Different approaches have been proposed for solving this problem. One strategy is to not visualise the whole tree but instead to display a representative part of it as implemented in SpaceTree and TreeWiz [8, 9]. Visualization using virtual reality has also been reported as a potential approach to the problem, but this requires a special virtual reality chamber [10, 11].
We suggest visualising trees in 3D rather than 2D hyperbolic space which allows rendering inside a sphere rather than a disc. By using specifically developed layout algorithms , the Walrus tool (related to H3 Viewer) [12–14] makes it possible to interactively visualise the entirety of trees with several hundred thousand nodes on a desktop computer.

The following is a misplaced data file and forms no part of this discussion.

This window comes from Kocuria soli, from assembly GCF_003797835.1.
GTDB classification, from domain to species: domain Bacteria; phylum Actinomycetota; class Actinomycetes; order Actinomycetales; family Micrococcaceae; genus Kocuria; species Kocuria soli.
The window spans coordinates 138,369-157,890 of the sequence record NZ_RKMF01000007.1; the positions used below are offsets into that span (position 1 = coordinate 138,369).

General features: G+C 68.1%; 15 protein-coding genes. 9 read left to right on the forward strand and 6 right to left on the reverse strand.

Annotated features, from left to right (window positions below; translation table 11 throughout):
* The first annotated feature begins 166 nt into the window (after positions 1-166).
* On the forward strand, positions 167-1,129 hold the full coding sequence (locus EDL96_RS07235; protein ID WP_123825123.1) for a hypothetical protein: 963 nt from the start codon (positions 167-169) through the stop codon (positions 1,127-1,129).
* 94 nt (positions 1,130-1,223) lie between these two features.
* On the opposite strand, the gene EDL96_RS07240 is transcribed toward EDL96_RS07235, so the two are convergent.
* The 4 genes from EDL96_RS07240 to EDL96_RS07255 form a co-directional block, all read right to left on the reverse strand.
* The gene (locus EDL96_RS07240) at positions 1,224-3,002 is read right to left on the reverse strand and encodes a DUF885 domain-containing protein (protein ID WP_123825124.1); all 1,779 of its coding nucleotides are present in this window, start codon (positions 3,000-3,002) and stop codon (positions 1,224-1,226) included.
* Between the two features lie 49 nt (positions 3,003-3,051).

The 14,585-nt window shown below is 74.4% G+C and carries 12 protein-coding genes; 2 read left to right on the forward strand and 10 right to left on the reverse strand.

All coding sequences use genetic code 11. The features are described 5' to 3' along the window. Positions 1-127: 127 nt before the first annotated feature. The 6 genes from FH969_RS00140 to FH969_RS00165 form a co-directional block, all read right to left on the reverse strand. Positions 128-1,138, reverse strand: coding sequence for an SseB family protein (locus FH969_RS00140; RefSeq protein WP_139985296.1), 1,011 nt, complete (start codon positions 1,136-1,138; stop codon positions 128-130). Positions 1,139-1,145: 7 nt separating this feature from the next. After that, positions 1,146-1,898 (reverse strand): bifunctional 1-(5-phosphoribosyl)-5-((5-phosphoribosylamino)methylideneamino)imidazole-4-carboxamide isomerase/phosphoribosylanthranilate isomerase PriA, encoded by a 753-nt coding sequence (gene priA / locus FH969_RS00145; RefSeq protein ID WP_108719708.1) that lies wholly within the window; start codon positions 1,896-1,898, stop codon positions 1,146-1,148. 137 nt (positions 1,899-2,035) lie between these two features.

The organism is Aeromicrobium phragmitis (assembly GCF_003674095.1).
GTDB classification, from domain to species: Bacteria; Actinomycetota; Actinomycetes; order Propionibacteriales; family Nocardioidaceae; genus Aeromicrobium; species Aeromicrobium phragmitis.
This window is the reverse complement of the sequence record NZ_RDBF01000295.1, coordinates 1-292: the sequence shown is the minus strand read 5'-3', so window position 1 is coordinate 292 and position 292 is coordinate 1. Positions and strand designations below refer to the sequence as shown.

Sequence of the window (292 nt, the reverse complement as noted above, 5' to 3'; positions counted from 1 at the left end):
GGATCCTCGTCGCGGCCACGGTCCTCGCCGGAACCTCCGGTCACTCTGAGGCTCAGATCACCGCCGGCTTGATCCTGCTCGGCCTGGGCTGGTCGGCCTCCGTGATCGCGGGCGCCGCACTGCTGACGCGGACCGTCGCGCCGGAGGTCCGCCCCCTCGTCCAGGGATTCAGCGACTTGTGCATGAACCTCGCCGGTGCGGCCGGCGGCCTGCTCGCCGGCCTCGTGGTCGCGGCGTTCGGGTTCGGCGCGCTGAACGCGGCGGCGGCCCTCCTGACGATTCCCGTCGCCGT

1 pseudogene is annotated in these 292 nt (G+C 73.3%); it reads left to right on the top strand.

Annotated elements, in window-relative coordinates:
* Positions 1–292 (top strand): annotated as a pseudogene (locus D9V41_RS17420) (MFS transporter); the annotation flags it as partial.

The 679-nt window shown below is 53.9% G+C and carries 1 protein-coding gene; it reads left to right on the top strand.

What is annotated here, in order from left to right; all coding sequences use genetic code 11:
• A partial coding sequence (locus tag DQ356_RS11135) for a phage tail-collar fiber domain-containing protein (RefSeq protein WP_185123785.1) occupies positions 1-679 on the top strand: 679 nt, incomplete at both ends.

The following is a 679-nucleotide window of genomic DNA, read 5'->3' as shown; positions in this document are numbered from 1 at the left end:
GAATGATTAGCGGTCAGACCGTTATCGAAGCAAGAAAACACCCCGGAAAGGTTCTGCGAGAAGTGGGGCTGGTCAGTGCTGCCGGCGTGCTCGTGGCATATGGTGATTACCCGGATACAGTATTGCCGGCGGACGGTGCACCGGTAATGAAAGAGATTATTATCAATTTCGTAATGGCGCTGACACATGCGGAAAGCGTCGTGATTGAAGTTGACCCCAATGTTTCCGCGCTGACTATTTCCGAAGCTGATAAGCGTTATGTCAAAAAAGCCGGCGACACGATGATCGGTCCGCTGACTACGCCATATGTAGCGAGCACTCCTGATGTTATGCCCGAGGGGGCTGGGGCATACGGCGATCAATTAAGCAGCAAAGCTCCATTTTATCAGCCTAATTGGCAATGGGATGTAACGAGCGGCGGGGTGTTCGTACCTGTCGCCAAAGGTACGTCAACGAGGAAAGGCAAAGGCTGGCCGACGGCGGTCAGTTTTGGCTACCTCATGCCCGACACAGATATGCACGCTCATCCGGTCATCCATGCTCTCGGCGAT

Results and discussion
Visualising phylogenetic and taxonomic classification data in 3D has clear utility. While the examples shown in Figures 2, 3, and 4 present species trees and taxonomic relationships, the browser can also be utilized for extremely large gene family trees. Olfactory receptors are one gene family with an interesting history of gene duplication, selection, and gene loss that can be visualised using this type of tool . Finally, the tool is valuable as a companion for the front end of databases containing functional genomics information indexed phylogenetically, like The Adaptive Evolution Database (TAED) .